What We Offer - Applied Behavior Analysis

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In-Home ABA for Children with Autism

At Advanced Therapy Solutions, we understand that children learn best within the context of functional, natural settings. Autism Spectrum Disorders impact children AND their families, therefore we offer In-Home ABA services to assist children function to their potential in the settings in which they live. These services are designed to provide a fun and productive learning environment in their home, school, and/or community

A Board Certified Behavior Analyst will conduct evidence-based assessments and create an individualized treatment plan for the child that specifies goals and objectives for therapy.  Although we will work on language development, social skills, and decreasing problem behaviors, In-Home Services provide us with a unique opportunity to work on self-care, leisure skills and daily living skills. It also provides us an opportunity to address skill development across a variety of naturalistic settings (home, grocery store, park, etc.). This approach to program development and teaching beneficial to children and their families. Our ABA therapists collected data on behavior and skill acquisition to objectively track progress. Although a therapist may be responsible for implementing programs, we understand that communication with parents is essential to success. Parents are encouraged to observe and be involved in therapy sessions. Parent Training is also provided to families of In-Home clients to enhance their ability to work with their children on skill development and reduction of problem behavior

  • All programs are led by experienced BCBAs who supervise BCBAs and ABA behavior therapists that work one to one with children with autism
  • We create skilled teams of BCBAs and aba therapists as well as fun, effective learning environments.
  • We use Center Reach for data collection and practice management to ensure that when our BCBAs are not in-home they can review data anytime from remote locations, rewrite programs and alert staff to changes immediately.  All data are automatically graphed allowing for accurate visual depiction of behavior and acquisition data. This allows more time for our therapists to work with children by eliminating end of session manual graphing of data.

School Program Evaluation and Consultation

Schools are often faced with very challenging students, their behavior and barriers to learning. We are available for consultation to ABA teams and school personnel to make recommendations for program development and improvement.

  • Our experienced BCBAs provide public and private school consultation to families and school districts that request our services.
  • We offer program evaluations for individualized student programs and school-based programs.  We offer program development services and on-going consultation based on the needs of students and school districts. Our goal is to assist in the development of well-designed programs implemented with procedural integrity and focused on producing intended student outcomes.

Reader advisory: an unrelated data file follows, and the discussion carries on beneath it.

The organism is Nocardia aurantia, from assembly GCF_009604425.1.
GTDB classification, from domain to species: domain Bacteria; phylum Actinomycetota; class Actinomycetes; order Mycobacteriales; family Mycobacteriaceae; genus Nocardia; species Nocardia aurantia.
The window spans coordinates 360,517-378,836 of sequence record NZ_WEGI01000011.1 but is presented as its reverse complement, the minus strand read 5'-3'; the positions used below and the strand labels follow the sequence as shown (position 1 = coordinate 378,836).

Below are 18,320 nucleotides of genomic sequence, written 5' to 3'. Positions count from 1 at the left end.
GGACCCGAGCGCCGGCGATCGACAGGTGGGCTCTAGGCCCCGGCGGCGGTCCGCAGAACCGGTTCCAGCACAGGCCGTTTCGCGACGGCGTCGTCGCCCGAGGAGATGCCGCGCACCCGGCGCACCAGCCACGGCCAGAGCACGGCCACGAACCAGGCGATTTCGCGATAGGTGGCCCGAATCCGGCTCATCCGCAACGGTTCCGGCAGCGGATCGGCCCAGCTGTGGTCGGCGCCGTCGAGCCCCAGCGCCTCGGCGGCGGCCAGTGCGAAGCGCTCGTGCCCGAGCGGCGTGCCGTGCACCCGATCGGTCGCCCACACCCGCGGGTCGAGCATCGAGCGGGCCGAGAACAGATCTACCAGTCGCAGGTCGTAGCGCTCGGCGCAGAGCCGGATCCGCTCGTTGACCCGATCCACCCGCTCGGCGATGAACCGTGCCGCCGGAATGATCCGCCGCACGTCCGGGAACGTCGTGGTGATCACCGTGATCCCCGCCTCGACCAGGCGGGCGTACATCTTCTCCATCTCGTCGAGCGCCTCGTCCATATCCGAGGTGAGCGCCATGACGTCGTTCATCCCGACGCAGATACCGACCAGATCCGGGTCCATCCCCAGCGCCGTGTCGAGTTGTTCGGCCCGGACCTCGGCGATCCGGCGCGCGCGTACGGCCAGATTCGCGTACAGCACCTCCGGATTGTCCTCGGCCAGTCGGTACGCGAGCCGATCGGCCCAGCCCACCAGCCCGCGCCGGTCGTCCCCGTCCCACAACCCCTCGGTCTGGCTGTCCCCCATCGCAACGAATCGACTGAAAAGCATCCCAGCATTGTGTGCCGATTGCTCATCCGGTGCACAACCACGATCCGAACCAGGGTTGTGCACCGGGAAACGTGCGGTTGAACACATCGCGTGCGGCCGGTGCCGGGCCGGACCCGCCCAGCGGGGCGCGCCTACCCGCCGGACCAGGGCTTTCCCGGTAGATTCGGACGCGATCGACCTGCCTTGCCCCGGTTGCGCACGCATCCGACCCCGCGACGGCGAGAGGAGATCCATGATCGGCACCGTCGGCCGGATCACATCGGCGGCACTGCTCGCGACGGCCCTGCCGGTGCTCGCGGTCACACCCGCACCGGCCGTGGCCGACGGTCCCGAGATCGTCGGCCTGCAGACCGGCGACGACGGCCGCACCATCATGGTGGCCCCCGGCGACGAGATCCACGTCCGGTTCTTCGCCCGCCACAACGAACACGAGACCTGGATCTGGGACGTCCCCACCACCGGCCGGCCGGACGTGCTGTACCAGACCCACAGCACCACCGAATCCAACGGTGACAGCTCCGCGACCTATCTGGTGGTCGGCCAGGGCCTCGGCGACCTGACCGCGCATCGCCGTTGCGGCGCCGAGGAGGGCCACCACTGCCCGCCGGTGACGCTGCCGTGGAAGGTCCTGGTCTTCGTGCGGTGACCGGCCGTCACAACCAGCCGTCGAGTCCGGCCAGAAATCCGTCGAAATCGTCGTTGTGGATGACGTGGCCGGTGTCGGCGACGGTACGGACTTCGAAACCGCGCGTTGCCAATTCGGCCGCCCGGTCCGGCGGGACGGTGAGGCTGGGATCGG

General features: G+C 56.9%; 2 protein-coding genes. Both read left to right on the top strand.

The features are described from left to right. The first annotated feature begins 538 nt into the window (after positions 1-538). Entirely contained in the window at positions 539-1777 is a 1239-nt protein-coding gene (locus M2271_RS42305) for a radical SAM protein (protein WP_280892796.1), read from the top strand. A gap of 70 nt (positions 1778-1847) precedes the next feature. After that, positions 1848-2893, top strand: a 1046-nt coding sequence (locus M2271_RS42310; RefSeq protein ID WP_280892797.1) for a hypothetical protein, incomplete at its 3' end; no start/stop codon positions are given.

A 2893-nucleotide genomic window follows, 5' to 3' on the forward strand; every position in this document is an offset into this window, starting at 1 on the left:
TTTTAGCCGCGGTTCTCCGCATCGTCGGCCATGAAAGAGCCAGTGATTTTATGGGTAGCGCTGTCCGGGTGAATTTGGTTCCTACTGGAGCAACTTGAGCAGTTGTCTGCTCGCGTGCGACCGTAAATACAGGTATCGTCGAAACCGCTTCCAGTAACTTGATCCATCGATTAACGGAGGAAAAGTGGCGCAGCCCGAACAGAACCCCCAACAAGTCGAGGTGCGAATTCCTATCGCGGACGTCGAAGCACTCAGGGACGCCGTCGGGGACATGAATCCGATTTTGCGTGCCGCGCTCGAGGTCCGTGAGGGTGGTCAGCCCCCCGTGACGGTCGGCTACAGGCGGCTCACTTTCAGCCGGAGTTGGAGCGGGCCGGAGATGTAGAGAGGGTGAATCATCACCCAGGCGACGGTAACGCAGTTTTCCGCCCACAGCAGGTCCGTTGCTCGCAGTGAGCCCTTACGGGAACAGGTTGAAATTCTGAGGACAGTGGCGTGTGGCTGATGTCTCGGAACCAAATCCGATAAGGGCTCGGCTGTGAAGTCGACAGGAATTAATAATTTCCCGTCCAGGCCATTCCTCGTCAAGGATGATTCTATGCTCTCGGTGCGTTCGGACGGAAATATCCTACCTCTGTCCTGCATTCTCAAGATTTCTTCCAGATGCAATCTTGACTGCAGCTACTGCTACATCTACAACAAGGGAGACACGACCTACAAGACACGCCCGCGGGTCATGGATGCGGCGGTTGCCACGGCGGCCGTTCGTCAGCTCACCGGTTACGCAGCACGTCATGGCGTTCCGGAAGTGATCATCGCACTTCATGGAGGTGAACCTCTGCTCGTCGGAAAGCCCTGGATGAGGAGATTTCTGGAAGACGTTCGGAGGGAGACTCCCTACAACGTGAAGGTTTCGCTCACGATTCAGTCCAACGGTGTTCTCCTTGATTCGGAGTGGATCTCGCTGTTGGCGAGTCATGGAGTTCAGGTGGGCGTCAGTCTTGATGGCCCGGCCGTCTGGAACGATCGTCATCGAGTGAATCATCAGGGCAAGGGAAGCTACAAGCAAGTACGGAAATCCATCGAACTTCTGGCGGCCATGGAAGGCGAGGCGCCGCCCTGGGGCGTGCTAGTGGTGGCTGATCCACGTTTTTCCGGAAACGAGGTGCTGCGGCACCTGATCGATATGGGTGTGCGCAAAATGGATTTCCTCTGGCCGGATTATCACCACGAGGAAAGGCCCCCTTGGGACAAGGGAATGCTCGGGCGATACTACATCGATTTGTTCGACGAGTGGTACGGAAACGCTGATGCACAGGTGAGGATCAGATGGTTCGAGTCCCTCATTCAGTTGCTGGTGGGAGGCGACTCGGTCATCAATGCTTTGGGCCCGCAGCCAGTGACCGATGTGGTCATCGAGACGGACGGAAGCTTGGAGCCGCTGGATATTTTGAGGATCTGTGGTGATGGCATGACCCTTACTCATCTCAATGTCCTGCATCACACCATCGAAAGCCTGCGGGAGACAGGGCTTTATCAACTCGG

Staff Training and Supervision

  • Our experienced BCBAs offer ABA staff training in accordance with the Registered Behavior Technician (RBT) task list as developed by the BACB.
  • We provide supervision of qualified BCBA candidates in accordance with the requirements for supervisors of experience for those pursuing certification standards and the BCBA task list as set forth by the BACB.
  • Our BCBAs provide training on designing, conducting and  utilizing data derived from functional analyses to inform more effective interventions for problem behavior
  • Our experienced BCBAs can provide ½ day, full day, and multi-day training staff and parent training. Hands-on training and performance feedback are available as requested following initial training. Training topics can be developed by request. Current offerings include:
    • Introduction to Applied Behavior Analysis (ABA)
    • Applied Behavior Analysis for children with Autism
    • Assessing and Promoting Maintenance and Generalization with ABA
    • Introduction to Functional Behavioral Assessment (FBA)
    • Introduction to Positive Behavior Supports(PBS)
    • Teaching skills with ABA
    • Maintenance and generalization of acquired skills
    • Designing and Implementing Effective Treatments for Problem Behavior
    • Writing Measurable Goals and Objectives
    • Collecting, Graphing, and Using data
    • Introduction to Toilet Training
    • Functional Communication Training (FCT)

Assessments:

Functional Behavioral Assessments (FBA) are conducted to determine why your child or student engages challenging behavior. Functional assessments are designed to identify specific environmental and physical variables that may occasion and maintain problem behavior. Additionally, functional assessment links assessment of behavior problems to a choice of intervention strategies by indicating strategies for reducing problem behavior and increasing desired alternative behavior(s). These assessments consist of structured interviews and observations and may include direct manipulation of variables that may precede and follow problem behavior. Behaviors are maintained by their consequences. All interventions to reduce and eliminate problem behaviors should be informed by an analysis of the function of the problem behavior(s). There are two kinds of functional behavior assessments:

  1. Descriptive Analyses include observing behavior and identifying common antecedents to problem behavior and events that occur after problem behavior.  The proportion of time specific consequences occur contingent on a behavior occurring is compared to other consequences. Descriptive assessments are often accompanied by structured and unstructured interviews. These indirect interviews do not constitute an FBA in the absence of additional assessment. Descriptive analyses yield a hypothesis for the function(s) of problem behavior(s) but do not demonstrate a functional relationship between behavior and environmental variables.